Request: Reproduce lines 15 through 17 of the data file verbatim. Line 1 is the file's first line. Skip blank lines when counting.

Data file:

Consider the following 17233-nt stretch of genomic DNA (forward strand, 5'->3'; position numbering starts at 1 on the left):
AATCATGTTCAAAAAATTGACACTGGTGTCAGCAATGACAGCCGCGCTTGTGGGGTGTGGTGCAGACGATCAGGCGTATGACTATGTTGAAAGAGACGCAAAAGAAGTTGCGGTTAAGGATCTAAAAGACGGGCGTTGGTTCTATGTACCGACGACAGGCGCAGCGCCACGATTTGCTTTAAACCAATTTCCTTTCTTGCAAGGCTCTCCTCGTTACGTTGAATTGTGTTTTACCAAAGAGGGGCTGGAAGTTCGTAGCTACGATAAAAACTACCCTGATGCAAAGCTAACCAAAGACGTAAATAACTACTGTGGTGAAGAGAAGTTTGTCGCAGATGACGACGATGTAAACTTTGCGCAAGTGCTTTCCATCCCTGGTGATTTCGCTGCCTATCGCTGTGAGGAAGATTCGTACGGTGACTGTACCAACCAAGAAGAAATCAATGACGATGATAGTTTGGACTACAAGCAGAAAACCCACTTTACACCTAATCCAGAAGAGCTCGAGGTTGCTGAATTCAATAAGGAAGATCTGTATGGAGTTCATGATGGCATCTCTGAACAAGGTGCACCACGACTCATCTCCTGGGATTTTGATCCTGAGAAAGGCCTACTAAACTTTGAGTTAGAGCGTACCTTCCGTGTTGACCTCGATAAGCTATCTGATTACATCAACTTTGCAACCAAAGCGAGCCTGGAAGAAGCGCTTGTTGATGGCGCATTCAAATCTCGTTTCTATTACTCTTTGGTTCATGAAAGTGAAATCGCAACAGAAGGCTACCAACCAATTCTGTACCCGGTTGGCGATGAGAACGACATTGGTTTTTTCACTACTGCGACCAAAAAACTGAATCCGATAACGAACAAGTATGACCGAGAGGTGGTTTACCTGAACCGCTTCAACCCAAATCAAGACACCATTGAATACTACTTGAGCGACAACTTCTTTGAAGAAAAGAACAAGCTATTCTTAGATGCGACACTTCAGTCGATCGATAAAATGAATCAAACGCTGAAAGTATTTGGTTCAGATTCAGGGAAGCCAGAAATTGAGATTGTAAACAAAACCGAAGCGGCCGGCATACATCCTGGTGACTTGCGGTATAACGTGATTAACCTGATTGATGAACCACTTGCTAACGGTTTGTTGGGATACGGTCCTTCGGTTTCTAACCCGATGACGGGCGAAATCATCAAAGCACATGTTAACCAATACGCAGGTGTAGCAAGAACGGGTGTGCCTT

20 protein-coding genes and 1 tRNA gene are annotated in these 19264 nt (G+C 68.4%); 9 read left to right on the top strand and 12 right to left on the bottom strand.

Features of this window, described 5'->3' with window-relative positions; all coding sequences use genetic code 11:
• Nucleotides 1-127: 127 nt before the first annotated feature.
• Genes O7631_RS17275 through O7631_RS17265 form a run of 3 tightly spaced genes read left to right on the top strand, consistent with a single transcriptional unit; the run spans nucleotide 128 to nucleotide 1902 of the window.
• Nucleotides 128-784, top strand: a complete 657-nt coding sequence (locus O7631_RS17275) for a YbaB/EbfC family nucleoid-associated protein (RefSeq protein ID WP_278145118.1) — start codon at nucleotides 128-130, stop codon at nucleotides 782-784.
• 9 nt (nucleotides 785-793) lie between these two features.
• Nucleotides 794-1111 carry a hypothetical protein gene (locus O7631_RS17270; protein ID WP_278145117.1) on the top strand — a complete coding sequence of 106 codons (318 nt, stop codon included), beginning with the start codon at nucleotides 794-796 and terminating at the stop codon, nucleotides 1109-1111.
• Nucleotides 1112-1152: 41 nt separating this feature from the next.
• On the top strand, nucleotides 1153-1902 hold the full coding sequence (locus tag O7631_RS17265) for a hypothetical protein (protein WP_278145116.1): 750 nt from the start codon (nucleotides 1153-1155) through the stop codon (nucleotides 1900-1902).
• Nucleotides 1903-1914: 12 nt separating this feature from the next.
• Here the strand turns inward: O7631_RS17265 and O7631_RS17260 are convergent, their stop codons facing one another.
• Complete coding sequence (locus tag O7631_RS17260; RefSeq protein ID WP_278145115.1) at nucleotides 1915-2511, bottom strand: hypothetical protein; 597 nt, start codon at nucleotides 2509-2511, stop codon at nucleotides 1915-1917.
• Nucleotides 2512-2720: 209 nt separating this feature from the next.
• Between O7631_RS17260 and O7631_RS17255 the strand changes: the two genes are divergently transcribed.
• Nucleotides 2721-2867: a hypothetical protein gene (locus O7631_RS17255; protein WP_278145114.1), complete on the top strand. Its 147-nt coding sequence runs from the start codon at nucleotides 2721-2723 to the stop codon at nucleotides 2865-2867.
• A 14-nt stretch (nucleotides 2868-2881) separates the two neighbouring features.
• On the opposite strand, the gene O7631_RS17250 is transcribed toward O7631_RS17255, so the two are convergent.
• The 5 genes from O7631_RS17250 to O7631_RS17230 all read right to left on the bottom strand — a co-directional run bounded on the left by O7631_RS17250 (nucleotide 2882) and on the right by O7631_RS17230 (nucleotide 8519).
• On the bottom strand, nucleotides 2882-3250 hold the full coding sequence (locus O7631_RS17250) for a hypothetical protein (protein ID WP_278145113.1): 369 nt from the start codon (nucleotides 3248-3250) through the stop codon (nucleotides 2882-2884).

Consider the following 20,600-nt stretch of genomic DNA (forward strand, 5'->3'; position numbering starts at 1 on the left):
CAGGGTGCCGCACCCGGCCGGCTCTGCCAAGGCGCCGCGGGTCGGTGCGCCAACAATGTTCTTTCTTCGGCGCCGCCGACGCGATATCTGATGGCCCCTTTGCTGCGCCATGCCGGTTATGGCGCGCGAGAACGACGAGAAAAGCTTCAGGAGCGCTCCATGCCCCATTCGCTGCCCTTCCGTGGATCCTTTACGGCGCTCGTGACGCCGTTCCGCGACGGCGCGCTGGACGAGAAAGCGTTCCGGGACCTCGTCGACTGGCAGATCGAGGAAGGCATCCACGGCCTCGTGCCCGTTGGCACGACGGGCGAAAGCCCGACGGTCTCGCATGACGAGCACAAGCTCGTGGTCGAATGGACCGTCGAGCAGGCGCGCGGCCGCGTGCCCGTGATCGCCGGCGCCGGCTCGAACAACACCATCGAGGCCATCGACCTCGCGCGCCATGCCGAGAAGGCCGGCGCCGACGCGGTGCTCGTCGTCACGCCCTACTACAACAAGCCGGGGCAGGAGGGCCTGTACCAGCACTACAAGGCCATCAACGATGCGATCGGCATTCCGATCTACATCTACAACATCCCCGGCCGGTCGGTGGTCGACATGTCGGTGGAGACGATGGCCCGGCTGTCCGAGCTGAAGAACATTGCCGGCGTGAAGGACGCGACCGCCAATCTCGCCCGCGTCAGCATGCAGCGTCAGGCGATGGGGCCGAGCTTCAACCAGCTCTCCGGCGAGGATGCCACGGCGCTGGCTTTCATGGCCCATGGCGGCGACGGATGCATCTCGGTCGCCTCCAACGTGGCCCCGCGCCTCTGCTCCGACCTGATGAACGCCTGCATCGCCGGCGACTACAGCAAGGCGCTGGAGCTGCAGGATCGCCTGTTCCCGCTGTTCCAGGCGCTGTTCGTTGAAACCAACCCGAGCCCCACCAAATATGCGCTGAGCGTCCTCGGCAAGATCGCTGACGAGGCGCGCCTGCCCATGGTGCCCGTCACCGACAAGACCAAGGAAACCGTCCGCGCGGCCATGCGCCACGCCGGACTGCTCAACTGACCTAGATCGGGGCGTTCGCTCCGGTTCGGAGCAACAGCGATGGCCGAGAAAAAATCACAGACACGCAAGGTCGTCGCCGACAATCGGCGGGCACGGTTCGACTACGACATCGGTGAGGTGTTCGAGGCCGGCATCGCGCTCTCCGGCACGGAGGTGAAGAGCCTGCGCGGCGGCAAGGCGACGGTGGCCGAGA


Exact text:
• Nucleotides 2512-2720: 209 nt separating this feature from the next.
• Between O7631_RS17260 and O7631_RS17255 the strand changes: the two genes are divergently transcribed.
• Nucleotides 2721-2867: a hypothetical protein gene (locus O7631_RS17255; protein WP_278145114.1), complete on the top strand. Its 147-nt coding sequence runs from the start codon at nucleotides 2721-2723 to the stop codon at nucleotides 2865-2867.